Facebook Needs Security, Privacy in Line with Web Influence

By Don Reisinger  |  Posted 2010-08-18 Print this article Print


5. FarmVille addicts 

FarmVille might be the most popular game to ever hit Facebook, but that doesn't mean that users should be inundated with updates from it. As most Facebook users know, the social network is pelted by FarmVille updates from other users who love the game. Whether it's a request for a new stable for horses or something else, FarmVille updates are extremely annoying. And they generally break the flow of the news feed. They should be kept in check far more effectively than they are now. 

6. A true enterprise focus 

In this time when budgets are small, the enterprise has found that sites like Facebook and Twitter work quite well for getting teams to work closely. But they've also been burned by Facebook's security and privacy problems. Realizing that, maybe it's time for the social network to think about its enterprise strategy. If it can make the site more appealing to companies, it could go a long way toward ensuring its longevity. After all, there are several enterprise-focused social networks on the Web. Why shouldn't Facebook be one of them? 

7. It's time to be honest 

As mentioned, Facebook has had some trouble selling users on the viability of its privacy settings. But the main reason why it has such trouble is because the company isn't as honest as it should be. It needs to make it clear that it has a vested interest in seeing users share content. It should inform them that the more they share, the more the company stands to gain financially through more targeted advertising. It might turn some users off, but others will welcome the honesty. Facebook wants users to share information. Maybe it's time it admits that.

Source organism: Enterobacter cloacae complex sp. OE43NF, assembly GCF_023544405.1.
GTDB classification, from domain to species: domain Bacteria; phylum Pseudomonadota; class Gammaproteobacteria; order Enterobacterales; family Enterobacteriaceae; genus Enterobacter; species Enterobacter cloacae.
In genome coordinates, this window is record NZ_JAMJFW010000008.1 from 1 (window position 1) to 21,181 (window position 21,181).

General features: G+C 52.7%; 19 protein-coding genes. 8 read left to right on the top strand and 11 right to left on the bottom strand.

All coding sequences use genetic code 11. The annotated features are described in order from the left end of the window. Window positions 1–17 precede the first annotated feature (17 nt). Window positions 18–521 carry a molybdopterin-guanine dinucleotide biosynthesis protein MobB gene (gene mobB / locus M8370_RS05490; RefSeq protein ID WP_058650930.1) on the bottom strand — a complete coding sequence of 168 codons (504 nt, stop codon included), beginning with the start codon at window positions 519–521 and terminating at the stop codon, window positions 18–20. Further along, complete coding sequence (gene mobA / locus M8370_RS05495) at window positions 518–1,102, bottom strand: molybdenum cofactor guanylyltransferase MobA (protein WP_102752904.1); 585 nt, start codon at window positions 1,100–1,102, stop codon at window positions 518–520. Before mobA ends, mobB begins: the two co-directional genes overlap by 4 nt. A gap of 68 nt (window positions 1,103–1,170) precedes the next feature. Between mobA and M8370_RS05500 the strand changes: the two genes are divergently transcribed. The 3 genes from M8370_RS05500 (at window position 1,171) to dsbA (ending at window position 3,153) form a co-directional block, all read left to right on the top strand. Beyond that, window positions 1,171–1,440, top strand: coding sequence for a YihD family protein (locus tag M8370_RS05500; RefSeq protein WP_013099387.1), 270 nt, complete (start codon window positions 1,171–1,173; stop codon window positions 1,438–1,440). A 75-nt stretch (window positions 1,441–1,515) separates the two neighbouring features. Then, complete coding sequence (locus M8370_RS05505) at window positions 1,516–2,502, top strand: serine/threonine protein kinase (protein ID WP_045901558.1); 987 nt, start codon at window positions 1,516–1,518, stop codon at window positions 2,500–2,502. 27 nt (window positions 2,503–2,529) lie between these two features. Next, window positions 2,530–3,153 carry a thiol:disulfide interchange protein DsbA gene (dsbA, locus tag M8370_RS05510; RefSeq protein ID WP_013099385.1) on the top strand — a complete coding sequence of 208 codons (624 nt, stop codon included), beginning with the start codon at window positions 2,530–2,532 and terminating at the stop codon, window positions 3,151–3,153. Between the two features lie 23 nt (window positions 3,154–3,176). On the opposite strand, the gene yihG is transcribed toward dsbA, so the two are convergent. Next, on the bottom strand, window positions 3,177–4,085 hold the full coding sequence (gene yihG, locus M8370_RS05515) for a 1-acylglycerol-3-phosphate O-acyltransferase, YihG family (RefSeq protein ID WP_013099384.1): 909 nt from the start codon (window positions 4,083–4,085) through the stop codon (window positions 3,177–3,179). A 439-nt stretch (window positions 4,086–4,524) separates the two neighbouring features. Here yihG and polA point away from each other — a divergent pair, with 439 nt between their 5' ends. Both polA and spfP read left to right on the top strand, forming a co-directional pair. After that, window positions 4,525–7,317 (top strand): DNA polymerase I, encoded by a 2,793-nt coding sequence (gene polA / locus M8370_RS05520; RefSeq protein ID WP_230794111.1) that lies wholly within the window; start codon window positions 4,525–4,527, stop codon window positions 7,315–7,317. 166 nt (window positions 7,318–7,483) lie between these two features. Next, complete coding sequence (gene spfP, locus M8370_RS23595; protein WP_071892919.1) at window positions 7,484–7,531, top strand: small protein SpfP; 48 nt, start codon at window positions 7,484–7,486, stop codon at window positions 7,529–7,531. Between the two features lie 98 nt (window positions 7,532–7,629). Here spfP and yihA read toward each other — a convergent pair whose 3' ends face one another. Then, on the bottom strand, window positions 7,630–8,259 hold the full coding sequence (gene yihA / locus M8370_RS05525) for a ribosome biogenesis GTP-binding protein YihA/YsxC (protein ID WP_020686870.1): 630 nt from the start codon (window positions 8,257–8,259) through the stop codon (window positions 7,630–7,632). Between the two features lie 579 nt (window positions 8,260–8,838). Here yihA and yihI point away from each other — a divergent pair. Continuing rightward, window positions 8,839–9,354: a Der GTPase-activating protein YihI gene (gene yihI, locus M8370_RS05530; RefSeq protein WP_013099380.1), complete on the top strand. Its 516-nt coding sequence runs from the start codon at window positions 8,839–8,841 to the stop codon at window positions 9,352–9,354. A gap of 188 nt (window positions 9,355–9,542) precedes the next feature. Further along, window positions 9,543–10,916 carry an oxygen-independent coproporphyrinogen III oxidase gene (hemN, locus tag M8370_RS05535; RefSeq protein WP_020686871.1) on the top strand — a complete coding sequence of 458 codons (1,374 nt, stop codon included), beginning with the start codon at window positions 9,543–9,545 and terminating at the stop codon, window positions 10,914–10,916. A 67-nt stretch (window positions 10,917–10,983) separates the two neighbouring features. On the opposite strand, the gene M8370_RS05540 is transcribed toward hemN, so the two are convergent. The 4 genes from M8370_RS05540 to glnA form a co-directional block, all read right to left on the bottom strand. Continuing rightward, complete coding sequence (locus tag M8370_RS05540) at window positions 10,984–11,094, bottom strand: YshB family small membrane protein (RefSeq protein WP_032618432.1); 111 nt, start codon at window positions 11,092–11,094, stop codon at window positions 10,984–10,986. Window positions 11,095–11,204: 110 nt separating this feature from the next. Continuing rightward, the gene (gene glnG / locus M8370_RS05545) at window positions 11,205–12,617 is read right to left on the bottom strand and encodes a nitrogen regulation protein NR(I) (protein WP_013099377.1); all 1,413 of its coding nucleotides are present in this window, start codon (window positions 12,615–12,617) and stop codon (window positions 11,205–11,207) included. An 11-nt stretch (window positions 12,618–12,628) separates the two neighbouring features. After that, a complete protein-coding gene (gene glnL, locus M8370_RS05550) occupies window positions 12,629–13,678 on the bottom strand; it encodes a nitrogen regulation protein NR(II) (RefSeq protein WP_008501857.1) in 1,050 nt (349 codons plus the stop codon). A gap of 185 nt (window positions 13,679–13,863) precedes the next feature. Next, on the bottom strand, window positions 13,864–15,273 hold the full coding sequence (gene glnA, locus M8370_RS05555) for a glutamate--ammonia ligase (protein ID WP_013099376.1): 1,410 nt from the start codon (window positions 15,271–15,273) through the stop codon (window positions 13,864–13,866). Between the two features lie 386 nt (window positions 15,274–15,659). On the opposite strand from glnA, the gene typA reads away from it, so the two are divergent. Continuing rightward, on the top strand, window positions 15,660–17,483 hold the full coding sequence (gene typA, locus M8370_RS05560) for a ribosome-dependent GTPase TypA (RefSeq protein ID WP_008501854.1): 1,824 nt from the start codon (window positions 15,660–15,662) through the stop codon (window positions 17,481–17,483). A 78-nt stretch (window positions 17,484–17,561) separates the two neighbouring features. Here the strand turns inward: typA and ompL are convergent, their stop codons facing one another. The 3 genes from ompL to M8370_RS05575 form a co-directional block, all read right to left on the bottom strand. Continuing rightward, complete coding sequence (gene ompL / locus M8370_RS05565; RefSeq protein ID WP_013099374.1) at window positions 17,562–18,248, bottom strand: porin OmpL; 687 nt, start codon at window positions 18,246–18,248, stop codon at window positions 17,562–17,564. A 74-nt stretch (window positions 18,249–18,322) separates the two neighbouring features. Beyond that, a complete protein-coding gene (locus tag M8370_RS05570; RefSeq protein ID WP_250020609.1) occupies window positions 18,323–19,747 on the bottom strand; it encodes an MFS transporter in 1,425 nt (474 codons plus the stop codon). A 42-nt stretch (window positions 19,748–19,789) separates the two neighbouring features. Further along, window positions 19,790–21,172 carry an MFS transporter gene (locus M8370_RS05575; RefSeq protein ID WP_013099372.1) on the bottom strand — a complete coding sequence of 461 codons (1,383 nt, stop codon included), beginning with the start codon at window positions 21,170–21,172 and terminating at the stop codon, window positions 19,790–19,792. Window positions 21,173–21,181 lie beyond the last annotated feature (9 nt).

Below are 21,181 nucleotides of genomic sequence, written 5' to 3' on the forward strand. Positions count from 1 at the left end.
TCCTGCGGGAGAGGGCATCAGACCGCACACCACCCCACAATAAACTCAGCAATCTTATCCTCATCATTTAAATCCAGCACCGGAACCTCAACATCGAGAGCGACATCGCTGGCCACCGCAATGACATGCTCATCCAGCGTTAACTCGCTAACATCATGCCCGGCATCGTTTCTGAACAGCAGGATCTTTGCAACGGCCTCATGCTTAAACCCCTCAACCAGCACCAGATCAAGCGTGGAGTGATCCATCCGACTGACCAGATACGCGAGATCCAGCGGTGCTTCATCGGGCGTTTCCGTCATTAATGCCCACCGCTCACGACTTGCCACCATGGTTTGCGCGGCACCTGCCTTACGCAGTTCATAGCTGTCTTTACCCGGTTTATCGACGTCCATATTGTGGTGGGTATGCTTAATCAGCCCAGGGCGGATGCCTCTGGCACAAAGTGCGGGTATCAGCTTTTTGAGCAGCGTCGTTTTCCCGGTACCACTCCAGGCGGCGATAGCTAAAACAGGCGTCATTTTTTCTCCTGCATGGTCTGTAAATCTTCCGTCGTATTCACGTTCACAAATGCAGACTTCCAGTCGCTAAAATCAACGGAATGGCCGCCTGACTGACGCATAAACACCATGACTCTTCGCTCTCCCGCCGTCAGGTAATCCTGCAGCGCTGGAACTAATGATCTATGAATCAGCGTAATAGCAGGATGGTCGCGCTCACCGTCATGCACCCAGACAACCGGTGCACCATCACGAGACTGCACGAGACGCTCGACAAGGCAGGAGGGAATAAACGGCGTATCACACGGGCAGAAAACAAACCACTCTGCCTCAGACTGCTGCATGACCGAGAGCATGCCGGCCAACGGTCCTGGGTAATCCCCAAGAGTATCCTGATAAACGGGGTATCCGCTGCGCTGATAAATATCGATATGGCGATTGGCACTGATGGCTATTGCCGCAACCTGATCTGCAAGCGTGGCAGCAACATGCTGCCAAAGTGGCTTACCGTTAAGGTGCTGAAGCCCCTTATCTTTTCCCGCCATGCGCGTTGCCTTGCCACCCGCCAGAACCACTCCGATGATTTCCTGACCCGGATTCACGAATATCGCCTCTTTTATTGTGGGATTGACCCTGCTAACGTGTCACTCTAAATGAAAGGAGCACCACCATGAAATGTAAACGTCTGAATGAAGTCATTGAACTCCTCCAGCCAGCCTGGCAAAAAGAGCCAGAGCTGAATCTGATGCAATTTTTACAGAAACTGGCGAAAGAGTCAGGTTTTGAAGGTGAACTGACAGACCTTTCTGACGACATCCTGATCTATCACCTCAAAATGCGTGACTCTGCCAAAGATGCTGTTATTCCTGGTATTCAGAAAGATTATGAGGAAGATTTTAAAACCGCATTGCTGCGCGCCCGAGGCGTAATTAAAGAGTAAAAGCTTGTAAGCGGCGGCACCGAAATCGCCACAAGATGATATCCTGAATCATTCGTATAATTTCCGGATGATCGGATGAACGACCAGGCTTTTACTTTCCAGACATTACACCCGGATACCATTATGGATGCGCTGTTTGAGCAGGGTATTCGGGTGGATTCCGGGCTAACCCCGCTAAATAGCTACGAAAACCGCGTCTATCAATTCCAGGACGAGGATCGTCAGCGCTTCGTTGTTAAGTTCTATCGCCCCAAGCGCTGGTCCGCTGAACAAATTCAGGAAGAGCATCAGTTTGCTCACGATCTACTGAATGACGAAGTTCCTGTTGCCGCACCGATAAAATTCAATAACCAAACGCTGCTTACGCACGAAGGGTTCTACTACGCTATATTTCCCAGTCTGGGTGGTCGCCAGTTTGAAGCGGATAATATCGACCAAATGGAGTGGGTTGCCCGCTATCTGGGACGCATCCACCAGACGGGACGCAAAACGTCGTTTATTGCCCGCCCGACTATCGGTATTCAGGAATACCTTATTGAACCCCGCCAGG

8. More security features 

As more scams continue to impact Facebook, it's time for the social network to implement more effective security measures. The company's blog is fine for informing the public of issues, but it's time that Facebook adds better authentication. And perhaps most importantly, it shouldn't provide such easy access to a user's profile page. That alone could go a long way in keeping scams from growing as rapidly as they do now. 

9. The tired Facebook Marketplace 

When Facebook launched its Marketplace, there was a strong hope that the service could become a place where its 500 million active users buy and sell goods. The only problem is that Facebook Marketplace doesn't have the kind of appeal that the social network had hoped for. And so far, it has proved to be an extra page that few people pay attention to. It's time Facebook ditches the Marketplace, or at least makes it less obtrusive to those users who don't visit it. 

10. The defaults that scare users 

When it comes to privacy, much of the outcry is over Facebook's default settings. Unless a user goes into his or her account settings and alters them, all kinds of information will be readily available to others. For example, Facebook Ads displays user information in ads to other friends by default. In order for users to change that, they need to ask the service to not share any information through ads with anyone else. That's a mistake. Facebook needs to go back to the drawing board when it comes to defaults. 

Don Reisinger is a freelance technology columnist. He started writing about technology for Ziff-Davis' Gearlog.com. Since then, he has written extremely popular columns for CNET.com, Computerworld, InformationWeek, and others. He has appeared numerous times on national television to share his expertise with viewers. You can follow his every move at http://twitter.com/donreisinger.

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